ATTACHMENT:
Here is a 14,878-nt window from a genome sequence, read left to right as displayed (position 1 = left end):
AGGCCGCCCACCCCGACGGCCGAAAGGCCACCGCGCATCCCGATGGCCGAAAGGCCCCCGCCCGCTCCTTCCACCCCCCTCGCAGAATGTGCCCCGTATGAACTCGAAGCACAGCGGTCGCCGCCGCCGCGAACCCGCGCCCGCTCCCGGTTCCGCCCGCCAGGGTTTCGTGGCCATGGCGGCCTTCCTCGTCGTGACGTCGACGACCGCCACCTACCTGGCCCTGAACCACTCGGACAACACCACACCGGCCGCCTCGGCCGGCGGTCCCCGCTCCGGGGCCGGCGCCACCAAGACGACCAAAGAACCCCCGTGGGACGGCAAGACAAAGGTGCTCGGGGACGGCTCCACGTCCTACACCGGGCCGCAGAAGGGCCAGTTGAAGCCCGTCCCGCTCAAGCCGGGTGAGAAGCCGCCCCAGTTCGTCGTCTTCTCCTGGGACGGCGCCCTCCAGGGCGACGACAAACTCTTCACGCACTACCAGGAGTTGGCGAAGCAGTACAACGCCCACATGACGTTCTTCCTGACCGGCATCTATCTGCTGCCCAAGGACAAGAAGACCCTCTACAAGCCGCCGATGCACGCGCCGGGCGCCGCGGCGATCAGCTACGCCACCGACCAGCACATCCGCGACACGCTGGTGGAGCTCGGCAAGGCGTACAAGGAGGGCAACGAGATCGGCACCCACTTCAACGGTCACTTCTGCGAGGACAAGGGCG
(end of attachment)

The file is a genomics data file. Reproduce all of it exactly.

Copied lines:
Here is a 14,878-nt window from a genome sequence, read left to right as displayed (position 1 = left end):
AGGCCGCCCACCCCGACGGCCGAAAGGCCACCGCGCATCCCGATGGCCGAAAGGCCCCCGCCCGCTCCTTCCACCCCCCTCGCAGAATGTGCCCCGTATGAACTCGAAGCACAGCGGTCGCCGCCGCCGCGAACCCGCGCCCGCTCCCGGTTCCGCCCGCCAGGGTTTCGTGGCCATGGCGGCCTTCCTCGTCGTGACGTCGACGACCGCCACCTACCTGGCCCTGAACCACTCGGACAACACCACACCGGCCGCCTCGGCCGGCGGTCCCCGCTCCGGGGCCGGCGCCACCAAGACGACCAAAGAACCCCCGTGGGACGGCAAGACAAAGGTGCTCGGGGACGGCTCCACGTCCTACACCGGGCCGCAGAAGGGCCAGTTGAAGCCCGTCCCGCTCAAGCCGGGTGAGAAGCCGCCCCAGTTCGTCGTCTTCTCCTGGGACGGCGCCCTCCAGGGCGACGACAAACTCTTCACGCACTACCAGGAGTTGGCGAAGCAGTACAACGCCCACATGACGTTCTTCCTGACCGGCATCTATCTGCTGCCCAAGGACAAGAAGACCCTCTACAAGCCGCCGATGCACGCGCCGGGCGCCGCGGCGATCAGCTACGCCACCGACCAGCACATCCGCGACACGCTGGTGGAGCTCGGCAAGGCGTACAAGGAGGGCAACGAGATCGGCACCCACTTCAACGGTCACTTCTGCGAGGACAAGGGCG